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Sex Differences in the Relationship Between Conduct Disorder and Cortical Structure in Adolescents

Smaragdi, A., Cornwell, H., Toschi, N., Riccelli, R., Gonzalez-Madruga, K., Wells, A., Clanton, R., Baker, R., Rogers, J., Martin-Key, N., Puzzo, I. ORCID: 0000-0002-4480-5519, Batchelor, M., Sidlauskaite, J., Bernhard, A., Martinelli, A., Kohls, G., Konrad, K., Baumann, S., Raschle, N., Stadler, C., Freitag, C., Sonuga-Barke, E. J. S., De Brito, S. and Fairchild, G. (2017). Sex Differences in the Relationship Between Conduct Disorder and Cortical Structure in Adolescents. Journal of the American Academy of Child & Adolescent Psychiatry, 56(8), pp. 703-712. doi: 10.1016/j.jaac.2017.05.015

Abstract

Objective
Previous studies have reported reduced cortical thickness and surface area and altered gyrification in frontal and temporal regions in adolescents with conduct disorder (CD). Although there is evidence that the clinical phenotype of CD differs between males and females, no studies have examined whether such sex differences extend to cortical and subcortical structure.

Method
As part of a European multisite study (FemNAT-CD), structural magnetic resonance imaging (MRI) data were collected from 48 female and 48 male participants with CD and from 104 sex-, age-, and pubertal-status−matched controls (14–18 years of age). Data were analyzed using surface-based morphometry, testing for effects of sex, diagnosis, and sex-by-diagnosis interactions, while controlling for age, IQ, scan site, and total gray matter volume.

Results
CD was associated with cortical thinning and higher gyrification in ventromedial prefrontal cortex in both sexes. Males with CD showed lower, and females with CD showed higher, supramarginal gyrus cortical thickness compared with controls. Relative to controls, males with CD showed higher gyrification and surface area in superior frontal gyrus, whereas the opposite pattern was seen in females. There were no effects of diagnosis or sex-by-diagnosis interactions on subcortical volumes. Results are discussed with regard to attention-deficit/hyperactivity disorder, depression, and substance abuse comorbidity, medication use, handedness, and CD age of onset.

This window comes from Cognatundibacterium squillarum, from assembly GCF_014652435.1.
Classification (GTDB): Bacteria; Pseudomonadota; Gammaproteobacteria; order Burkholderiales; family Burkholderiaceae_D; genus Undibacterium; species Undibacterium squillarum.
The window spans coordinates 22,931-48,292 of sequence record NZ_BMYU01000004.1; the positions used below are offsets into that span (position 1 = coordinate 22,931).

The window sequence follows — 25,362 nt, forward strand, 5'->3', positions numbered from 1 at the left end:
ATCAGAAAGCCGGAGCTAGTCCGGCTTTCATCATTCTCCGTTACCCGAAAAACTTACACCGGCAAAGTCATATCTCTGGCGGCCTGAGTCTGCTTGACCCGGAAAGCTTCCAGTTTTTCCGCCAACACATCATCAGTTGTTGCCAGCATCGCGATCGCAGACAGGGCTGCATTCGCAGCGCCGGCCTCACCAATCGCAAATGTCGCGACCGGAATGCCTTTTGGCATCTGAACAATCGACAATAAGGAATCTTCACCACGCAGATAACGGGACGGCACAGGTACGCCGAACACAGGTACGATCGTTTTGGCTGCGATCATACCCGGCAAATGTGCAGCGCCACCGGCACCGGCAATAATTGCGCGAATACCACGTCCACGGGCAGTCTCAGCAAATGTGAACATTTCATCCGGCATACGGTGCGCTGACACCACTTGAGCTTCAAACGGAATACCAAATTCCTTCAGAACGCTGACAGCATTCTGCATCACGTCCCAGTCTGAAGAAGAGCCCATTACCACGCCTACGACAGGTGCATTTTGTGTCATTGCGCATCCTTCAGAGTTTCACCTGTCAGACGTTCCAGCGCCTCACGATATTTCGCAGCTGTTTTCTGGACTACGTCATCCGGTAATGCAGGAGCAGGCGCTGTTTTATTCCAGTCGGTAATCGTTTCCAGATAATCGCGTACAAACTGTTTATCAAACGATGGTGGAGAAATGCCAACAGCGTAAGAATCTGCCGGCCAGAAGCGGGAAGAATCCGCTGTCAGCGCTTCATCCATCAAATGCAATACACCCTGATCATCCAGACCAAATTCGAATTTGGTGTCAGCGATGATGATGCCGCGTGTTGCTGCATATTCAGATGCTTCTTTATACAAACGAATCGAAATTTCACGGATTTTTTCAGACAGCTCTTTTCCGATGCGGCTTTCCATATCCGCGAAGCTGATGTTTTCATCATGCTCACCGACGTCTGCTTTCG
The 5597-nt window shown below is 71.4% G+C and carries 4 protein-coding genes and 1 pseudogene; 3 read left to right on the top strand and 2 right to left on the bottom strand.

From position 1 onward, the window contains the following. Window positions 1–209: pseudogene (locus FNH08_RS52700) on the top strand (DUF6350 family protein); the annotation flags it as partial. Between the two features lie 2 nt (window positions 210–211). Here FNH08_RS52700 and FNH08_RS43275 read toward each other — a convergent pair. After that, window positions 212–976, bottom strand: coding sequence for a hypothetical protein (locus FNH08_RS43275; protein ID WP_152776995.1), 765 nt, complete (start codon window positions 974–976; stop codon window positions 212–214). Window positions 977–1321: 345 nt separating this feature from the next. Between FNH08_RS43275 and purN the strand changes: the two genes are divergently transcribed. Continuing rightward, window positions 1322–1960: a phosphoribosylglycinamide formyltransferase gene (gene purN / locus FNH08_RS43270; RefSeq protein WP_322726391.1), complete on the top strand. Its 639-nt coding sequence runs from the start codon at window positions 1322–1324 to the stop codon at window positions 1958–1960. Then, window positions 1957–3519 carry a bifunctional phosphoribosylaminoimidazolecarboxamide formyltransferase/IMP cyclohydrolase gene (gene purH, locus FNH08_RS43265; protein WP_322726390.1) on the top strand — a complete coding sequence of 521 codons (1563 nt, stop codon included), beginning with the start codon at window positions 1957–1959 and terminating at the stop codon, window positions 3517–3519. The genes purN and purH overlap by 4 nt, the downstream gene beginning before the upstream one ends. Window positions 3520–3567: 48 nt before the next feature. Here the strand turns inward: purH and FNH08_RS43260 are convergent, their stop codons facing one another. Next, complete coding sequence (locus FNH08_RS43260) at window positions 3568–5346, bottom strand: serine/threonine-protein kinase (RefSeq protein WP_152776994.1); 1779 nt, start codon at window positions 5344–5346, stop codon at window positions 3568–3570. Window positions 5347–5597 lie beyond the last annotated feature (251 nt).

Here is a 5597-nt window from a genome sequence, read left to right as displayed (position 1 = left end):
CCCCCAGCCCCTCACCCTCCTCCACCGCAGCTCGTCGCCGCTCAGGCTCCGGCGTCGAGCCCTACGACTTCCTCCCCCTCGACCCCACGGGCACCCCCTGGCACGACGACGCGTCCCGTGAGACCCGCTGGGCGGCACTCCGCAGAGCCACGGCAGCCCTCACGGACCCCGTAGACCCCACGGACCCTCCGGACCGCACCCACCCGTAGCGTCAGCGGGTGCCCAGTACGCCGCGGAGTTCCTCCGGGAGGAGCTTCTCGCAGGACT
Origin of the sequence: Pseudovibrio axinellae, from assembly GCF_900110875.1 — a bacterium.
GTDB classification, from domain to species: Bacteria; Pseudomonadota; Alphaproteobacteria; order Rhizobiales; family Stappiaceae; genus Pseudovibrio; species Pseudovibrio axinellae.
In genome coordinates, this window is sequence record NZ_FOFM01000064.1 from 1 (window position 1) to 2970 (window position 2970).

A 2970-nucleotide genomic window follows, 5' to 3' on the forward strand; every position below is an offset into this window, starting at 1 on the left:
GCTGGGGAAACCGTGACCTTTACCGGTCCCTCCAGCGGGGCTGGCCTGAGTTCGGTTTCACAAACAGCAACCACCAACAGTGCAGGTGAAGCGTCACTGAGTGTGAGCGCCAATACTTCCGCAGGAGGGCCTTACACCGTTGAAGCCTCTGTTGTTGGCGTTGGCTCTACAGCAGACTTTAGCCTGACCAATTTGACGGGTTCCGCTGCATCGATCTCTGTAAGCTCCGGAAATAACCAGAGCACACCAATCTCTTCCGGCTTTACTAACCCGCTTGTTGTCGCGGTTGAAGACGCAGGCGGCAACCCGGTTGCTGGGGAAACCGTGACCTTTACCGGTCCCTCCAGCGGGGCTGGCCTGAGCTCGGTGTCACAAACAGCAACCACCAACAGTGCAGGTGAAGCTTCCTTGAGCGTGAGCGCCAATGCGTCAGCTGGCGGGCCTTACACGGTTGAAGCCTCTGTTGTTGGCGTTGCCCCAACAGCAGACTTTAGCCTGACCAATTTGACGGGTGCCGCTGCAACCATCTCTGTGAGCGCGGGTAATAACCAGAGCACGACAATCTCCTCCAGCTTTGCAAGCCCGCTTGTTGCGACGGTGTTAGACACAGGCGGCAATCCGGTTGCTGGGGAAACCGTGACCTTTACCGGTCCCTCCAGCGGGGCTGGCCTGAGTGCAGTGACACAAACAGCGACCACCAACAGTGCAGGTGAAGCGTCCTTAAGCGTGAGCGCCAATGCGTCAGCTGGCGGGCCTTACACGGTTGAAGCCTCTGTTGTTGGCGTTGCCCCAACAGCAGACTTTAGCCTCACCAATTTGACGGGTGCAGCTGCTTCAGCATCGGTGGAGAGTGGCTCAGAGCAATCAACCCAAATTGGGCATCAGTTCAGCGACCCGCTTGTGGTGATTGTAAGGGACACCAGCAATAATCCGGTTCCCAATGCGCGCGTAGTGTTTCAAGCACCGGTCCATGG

Conclusion
We found both similarities and differences between males and females in CD–cortical structure associations. This initial evidence that the pathophysiological basis of CD may be partly sex-specific highlights the need to consider sex in future neuroimaging studies and suggests that males and females may require different treatments.

Publication Type: Article
Publisher Keywords: conduct disorder, antisocial behavior, sex differences, brain structure, surface-based morphometry
Subjects: B Philosophy. Psychology. Religion > BF Psychology
R Medicine > RC Internal medicine > RC0321 Neuroscience. Biological psychiatry. Neuropsychiatry
Departments: School of Arts & Social Sciences > Psychology
URI: http://openaccess.city.ac.uk/id/eprint/20627
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